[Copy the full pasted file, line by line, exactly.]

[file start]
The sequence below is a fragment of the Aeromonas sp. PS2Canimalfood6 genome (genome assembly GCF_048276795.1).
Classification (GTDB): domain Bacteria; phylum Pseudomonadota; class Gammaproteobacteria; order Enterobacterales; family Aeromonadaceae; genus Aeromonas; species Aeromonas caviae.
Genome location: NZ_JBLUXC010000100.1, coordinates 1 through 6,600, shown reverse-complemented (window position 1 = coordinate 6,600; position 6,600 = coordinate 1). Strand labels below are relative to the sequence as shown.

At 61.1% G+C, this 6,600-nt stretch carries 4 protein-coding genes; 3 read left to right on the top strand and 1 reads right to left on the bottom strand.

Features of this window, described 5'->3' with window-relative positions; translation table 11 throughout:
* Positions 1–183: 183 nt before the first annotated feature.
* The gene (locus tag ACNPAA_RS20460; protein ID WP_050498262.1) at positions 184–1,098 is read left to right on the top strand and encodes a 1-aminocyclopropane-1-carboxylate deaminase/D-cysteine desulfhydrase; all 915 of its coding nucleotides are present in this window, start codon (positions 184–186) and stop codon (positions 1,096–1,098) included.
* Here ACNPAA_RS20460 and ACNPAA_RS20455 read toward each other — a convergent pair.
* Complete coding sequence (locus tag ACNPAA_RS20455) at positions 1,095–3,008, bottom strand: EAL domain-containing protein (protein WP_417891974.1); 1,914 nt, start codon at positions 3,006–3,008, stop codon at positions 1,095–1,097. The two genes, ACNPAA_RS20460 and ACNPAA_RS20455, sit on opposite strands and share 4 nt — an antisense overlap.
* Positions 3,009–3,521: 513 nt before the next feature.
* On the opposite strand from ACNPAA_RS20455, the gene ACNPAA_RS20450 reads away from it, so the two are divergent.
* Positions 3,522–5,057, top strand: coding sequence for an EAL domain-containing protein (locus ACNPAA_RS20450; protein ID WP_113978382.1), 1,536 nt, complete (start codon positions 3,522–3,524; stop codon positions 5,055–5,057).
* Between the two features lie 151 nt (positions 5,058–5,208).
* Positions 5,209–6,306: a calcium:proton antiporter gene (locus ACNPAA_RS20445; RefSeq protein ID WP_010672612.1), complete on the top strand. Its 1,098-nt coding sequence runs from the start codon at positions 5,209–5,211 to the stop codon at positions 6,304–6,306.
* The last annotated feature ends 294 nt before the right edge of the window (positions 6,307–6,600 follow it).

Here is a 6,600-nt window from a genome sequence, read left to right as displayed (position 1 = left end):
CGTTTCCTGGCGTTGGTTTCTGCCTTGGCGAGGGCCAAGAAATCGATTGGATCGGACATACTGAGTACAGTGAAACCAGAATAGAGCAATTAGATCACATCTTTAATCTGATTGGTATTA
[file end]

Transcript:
The sequence below is a fragment of the Aeromonas sp. PS2Canimalfood6 genome (genome assembly GCF_048276795.1).
Classification (GTDB): domain Bacteria; phylum Pseudomonadota; class Gammaproteobacteria; order Enterobacterales; family Aeromonadaceae; genus Aeromonas; species Aeromonas caviae.
Genome location: NZ_JBLUXC010000100.1, coordinates 1 through 6,600, shown reverse-complemented (window position 1 = coordinate 6,600; position 6,600 = coordinate 1). Strand labels below are relative to the sequence as shown.

At 61.1% G+C, this 6,600-nt stretch carries 4 protein-coding genes; 3 read left to right on the top strand and 1 reads right to left on the bottom strand.

Features of this window, described 5'->3' with window-relative positions; translation table 11 throughout:
* Positions 1–183: 183 nt before the first annotated feature.
* The gene (locus tag ACNPAA_RS20460; protein ID WP_050498262.1) at positions 184–1,098 is read left to right on the top strand and encodes a 1-aminocyclopropane-1-carboxylate deaminase/D-cysteine desulfhydrase; all 915 of its coding nucleotides are present in this window, start codon (positions 184–186) and stop codon (positions 1,096–1,098) included.
* Here ACNPAA_RS20460 and ACNPAA_RS20455 read toward each other — a convergent pair.
* Complete coding sequence (locus tag ACNPAA_RS20455) at positions 1,095–3,008, bottom strand: EAL domain-containing protein (protein WP_417891974.1); 1,914 nt, start codon at positions 3,006–3,008, stop codon at positions 1,095–1,097. The two genes, ACNPAA_RS20460 and ACNPAA_RS20455, sit on opposite strands and share 4 nt — an antisense overlap.
* Positions 3,009–3,521: 513 nt before the next feature.
* On the opposite strand from ACNPAA_RS20455, the gene ACNPAA_RS20450 reads away from it, so the two are divergent.
* Positions 3,522–5,057, top strand: coding sequence for an EAL domain-containing protein (locus ACNPAA_RS20450; protein ID WP_113978382.1), 1,536 nt, complete (start codon positions 3,522–3,524; stop codon positions 5,055–5,057).
* Between the two features lie 151 nt (positions 5,058–5,208).
* Positions 5,209–6,306: a calcium:proton antiporter gene (locus ACNPAA_RS20445; RefSeq protein ID WP_010672612.1), complete on the top strand. Its 1,098-nt coding sequence runs from the start codon at positions 5,209–5,211 to the stop codon at positions 6,304–6,306.
* The last annotated feature ends 294 nt before the right edge of the window (positions 6,307–6,600 follow it).

Here is a 6,600-nt window from a genome sequence, read left to right as displayed (position 1 = left end):
CGTTTCCTGGCGTTGGTTTCTGCCTTGGCGAGGGCCAAGAAATCGATTGGATCGGACATACTGAGTACAGTGAAACCAGAATAGAGCAATTAGATCACATCTTTAATCTGATTGGTATTA